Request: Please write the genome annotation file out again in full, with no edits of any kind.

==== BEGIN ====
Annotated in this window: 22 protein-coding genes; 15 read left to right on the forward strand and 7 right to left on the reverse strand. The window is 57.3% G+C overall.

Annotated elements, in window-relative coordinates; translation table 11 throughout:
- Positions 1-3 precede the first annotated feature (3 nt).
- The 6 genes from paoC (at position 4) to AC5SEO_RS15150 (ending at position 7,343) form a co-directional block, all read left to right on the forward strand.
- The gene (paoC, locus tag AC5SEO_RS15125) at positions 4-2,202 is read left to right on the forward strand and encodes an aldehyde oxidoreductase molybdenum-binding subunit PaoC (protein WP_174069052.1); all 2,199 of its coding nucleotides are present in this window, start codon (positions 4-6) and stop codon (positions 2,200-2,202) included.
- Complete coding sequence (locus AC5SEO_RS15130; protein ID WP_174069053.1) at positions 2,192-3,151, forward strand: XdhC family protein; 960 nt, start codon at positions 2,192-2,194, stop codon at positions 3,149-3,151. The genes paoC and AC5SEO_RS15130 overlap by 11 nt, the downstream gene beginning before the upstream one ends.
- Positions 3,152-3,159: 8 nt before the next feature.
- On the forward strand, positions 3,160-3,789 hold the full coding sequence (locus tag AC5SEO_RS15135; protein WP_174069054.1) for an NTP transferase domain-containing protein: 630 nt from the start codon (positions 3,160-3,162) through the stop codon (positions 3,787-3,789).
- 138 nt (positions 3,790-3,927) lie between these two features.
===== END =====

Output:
Annotated in this window: 22 protein-coding genes; 15 read left to right on the forward strand and 7 right to left on the reverse strand. The window is 57.3% G+C overall.

Annotated elements, in window-relative coordinates; translation table 11 throughout:
- Positions 1-3 precede the first annotated feature (3 nt).
- The 6 genes from paoC (at position 4) to AC5SEO_RS15150 (ending at position 7,343) form a co-directional block, all read left to right on the forward strand.
- The gene (paoC, locus tag AC5SEO_RS15125) at positions 4-2,202 is read left to right on the forward strand and encodes an aldehyde oxidoreductase molybdenum-binding subunit PaoC (protein WP_174069052.1); all 2,199 of its coding nucleotides are present in this window, start codon (positions 4-6) and stop codon (positions 2,200-2,202) included.
- Complete coding sequence (locus AC5SEO_RS15130; protein ID WP_174069053.1) at positions 2,192-3,151, forward strand: XdhC family protein; 960 nt, start codon at positions 2,192-2,194, stop codon at positions 3,149-3,151. The genes paoC and AC5SEO_RS15130 overlap by 11 nt, the downstream gene beginning before the upstream one ends.
- Positions 3,152-3,159: 8 nt before the next feature.
- On the forward strand, positions 3,160-3,789 hold the full coding sequence (locus tag AC5SEO_RS15135; protein WP_174069054.1) for an NTP transferase domain-containing protein: 630 nt from the start codon (positions 3,160-3,162) through the stop codon (positions 3,787-3,789).
- 138 nt (positions 3,790-3,927) lie between these two features.